The power of making a change can affect us not only as individuals, but also as a collective. A decision to upskill could bolster the cause for more women in STEM professions, fuel the nation’s drive for more men in teaching or fill critical shortages in engineering.

The benefits of change

The wider benefits of change are especially pronounced for those who switch career directions, said Leo Grogan, careers consultant from RMIT Careers and Employability.

“Often employers are looking for people with skills and interests and accomplishments from other fields and they’re bringing not only energy, but new ways of looking at things and doing things,” he said.

“If you’ve got someone who can bring their renewed energy and ideas and experiences from different settings, it’s not only going to benefit them, but also the team they’re joining.”

Change is usually sparked by people feeling unchallenged in their roles or by labour market forces such as redundancies. It can be a time of uncertainty, but those who enrol in further study find it fulfilling, Grogan said.

“I love working with students in transition because there’s a real unknowingness of what’s going to happen and the upside of it is psychologically they are so much stronger for setting out to achieve their goal,” he said.

“In any field there’s always going to be new things to learn and acquire and I think the sooner you do that, the better.

 “Very rarely can I think of people saying it was a mistake. Most people flourish and the pay-off is for themselves, and also for those around them who can see how much happier they are.”

Moving towards the future

Globally, industries are changing more than ever before. It falls to jobseekers to adapt to the transformations and opportunities presented by the fourth industrial revolution; watch from the sidelines or change with the times and become an active participant.

Longitudinal studies show people with a postgraduate degree are more likely to find employment than those with undergraduate degrees. The 2018 Graduate Outcomes Survey National Report found 81.3 per cent of postgraduates found full-time employment within four months after completing their course, compared to 67.1 per cent of undergraduates.

Postgraduates also earn more than undergraduates. The median salary of postgraduates four months after completing their qualification was $76,000 - $19,300 higher than the median salary for undergraduates immediately following graduation.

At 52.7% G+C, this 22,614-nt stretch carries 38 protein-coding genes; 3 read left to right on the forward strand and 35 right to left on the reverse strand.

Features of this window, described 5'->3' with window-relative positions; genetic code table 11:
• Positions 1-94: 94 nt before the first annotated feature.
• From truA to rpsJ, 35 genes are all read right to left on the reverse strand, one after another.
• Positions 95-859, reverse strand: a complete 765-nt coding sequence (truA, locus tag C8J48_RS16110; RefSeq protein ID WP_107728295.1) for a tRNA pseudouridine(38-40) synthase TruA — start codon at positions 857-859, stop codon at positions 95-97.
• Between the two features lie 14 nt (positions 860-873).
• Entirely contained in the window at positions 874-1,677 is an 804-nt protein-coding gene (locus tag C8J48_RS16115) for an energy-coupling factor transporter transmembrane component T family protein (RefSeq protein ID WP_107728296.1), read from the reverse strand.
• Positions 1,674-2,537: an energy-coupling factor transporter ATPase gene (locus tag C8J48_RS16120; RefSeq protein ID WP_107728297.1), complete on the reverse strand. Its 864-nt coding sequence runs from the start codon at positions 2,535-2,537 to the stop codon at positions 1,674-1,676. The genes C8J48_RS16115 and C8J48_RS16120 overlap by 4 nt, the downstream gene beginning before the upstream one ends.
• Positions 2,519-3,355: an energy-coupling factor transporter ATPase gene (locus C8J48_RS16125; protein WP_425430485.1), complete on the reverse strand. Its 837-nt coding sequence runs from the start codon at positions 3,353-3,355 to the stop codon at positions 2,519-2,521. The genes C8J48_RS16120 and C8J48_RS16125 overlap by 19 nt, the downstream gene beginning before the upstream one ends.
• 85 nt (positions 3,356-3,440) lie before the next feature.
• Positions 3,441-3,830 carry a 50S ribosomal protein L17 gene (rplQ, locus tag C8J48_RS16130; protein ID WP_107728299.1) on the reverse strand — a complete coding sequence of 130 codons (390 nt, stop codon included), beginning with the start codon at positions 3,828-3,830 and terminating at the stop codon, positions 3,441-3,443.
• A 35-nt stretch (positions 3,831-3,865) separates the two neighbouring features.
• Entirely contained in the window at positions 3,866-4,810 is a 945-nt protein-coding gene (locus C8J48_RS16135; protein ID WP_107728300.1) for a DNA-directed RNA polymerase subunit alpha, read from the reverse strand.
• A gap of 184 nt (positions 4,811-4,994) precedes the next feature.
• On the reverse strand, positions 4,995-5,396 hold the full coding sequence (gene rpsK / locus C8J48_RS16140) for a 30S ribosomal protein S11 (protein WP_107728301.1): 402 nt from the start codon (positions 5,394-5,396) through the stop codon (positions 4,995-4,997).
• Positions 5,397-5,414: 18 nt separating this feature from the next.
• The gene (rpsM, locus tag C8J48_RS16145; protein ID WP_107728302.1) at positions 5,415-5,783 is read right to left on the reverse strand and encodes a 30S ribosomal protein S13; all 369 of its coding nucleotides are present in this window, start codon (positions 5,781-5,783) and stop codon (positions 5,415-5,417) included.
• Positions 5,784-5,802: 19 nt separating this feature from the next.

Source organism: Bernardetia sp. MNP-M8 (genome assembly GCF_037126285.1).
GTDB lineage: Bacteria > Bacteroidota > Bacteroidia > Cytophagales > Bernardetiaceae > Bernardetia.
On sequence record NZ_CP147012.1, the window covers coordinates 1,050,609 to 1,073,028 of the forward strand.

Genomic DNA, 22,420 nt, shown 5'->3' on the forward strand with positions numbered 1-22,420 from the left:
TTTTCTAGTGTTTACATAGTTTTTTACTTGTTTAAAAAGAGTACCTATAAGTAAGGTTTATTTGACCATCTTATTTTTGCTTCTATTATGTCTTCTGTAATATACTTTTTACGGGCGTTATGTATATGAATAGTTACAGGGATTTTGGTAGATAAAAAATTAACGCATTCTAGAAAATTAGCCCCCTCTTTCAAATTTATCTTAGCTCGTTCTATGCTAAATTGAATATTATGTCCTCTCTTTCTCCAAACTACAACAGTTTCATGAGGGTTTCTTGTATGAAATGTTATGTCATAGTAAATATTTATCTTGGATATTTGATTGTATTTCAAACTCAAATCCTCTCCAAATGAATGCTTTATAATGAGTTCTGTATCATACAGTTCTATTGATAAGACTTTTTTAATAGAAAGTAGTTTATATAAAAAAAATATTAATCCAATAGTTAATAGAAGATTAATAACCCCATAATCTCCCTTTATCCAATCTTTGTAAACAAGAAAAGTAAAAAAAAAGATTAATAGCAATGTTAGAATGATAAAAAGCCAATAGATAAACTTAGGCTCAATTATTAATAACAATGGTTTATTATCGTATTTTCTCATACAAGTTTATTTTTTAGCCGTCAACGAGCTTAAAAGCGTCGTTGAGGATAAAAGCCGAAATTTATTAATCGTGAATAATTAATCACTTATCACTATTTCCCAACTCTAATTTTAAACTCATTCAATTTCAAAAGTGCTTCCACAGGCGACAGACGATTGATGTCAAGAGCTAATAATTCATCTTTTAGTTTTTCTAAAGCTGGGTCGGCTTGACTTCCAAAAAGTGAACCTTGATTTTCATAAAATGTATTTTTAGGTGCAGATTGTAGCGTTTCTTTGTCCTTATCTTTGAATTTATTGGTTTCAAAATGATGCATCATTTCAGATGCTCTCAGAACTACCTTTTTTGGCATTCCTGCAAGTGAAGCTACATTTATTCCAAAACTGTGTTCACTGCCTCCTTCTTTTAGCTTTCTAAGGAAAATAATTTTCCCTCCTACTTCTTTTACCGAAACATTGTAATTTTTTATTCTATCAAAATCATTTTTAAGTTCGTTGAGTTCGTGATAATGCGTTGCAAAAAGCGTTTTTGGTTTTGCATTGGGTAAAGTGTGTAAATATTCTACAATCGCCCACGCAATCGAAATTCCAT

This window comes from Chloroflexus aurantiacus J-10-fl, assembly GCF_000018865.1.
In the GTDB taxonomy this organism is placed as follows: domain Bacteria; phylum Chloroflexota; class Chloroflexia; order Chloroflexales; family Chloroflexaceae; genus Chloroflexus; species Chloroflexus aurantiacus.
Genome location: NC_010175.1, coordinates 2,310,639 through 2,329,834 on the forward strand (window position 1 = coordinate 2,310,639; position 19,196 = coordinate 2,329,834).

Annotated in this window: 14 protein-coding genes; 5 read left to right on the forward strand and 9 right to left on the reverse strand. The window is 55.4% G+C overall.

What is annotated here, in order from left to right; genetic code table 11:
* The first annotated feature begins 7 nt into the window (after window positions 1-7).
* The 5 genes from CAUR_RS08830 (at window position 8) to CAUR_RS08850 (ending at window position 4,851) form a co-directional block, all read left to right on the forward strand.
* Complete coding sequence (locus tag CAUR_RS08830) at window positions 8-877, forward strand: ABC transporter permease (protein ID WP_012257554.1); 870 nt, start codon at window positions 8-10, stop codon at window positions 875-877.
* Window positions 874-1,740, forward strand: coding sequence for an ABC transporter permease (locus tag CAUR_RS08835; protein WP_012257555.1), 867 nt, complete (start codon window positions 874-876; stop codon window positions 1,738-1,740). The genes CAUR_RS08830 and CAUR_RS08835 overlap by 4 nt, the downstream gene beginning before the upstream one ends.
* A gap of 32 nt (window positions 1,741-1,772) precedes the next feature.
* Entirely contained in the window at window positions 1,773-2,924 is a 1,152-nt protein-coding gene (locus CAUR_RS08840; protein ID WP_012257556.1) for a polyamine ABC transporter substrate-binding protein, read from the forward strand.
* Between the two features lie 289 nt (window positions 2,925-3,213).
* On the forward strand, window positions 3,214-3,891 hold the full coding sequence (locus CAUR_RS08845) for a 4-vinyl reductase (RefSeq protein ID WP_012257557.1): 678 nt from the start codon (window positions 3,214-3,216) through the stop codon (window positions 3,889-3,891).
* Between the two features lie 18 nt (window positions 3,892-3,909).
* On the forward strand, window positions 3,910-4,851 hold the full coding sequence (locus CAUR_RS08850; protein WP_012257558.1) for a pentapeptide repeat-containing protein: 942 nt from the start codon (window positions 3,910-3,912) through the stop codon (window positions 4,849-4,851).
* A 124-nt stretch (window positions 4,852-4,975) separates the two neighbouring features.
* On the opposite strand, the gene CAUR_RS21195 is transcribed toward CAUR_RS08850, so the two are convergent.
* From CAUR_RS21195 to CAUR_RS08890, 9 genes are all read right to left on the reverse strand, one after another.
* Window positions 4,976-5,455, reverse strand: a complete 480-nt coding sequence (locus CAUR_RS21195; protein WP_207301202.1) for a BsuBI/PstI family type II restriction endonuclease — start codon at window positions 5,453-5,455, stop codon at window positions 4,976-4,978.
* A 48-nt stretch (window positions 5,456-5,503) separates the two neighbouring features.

Based on these median employment and earnings statistics, RMIT postgraduates surpass the results of the the average student. The national report found 91.1 per cent of RMIT postgraduates are employed full-time with the median salary at $83,000.

Though it may be an important motivator, earning more money isn’t the main reason most people decide to undertake postgraduate studies, says Dr Cameron Duff, higher degrees by research coordinator for RMIT’s school of management.

“A lot of people feel it’s an important qualification for their career aspirations,” he explained.

“There’s no question that people with PhDs tend to earn more than people without that qualification so there’s a degree of financial incentive. But no one spends four years studying in the hope they might earn a little more down the track, so it’s not the main motivation.

“I think the major motivation is that people come to it with a genuine intellectual curiosity, a real interest in the nature of the world we’re living in at the moment - the way it’s changing, the role of technology, the changing nature of work.”

Becoming part of the change

Many of RMIT’s postgraduate students have established careers with senior positions, but want to take their skills to the next level.

“That’s a pretty important part of the group we have here, people who are looking to perhaps pivot a little bit in their career or follow a slightly different path,” Dr Duff said.

“They’re looking to the PhD or masters degree as a way of enhancing their skillset, gaining some new perspectives, broadening their networks in order to make the next step in their career.”

Many students are also driven by getting to grips with emerging technologies such as artificial intelligence, blockchain, automation and big data. A PhD gives them the skills to realise the potential of these innovations in their industries.

“Sometimes there’s a sense that these changes are unprecedented and we don’t know what’s happening, but we’ve had these dramatic disruptive shifts in our culture before - steam, the printing press,” Dr Duff said.

“I think there’s a lot of lessons from history that can help us prepare for the kinds of changes that are happening and that’s what a good PhD gives you - a sense of perspective, a rich grounding in literature and a sense of participating in an ongoing debate about the kind of culture we live in. It’s a capacity to make a difference, to make a contribution and to participate, not merely to be affected by it.”

Story: Kate Jones

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